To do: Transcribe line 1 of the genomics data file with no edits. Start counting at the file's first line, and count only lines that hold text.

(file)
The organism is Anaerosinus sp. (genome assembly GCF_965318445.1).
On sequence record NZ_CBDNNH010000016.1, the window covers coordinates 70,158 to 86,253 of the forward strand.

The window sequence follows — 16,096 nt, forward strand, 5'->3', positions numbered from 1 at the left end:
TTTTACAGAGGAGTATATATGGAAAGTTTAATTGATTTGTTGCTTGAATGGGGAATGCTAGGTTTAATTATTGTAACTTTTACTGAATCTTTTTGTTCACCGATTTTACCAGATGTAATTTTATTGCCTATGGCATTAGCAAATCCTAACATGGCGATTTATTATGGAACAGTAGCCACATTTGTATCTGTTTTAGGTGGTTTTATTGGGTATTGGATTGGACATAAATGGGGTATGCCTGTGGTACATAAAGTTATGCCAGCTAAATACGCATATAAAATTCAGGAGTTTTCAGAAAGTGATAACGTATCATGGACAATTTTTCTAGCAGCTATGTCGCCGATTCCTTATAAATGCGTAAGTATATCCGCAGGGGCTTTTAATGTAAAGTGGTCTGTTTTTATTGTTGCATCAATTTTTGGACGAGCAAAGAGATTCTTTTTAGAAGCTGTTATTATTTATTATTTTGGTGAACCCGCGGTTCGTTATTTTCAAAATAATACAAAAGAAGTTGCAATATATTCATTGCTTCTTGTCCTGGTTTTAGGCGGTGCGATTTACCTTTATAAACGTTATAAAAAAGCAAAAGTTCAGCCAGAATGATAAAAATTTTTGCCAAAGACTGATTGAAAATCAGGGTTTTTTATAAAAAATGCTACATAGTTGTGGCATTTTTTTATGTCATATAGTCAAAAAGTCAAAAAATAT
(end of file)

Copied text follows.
The organism is Anaerosinus sp. (genome assembly GCF_965318445.1).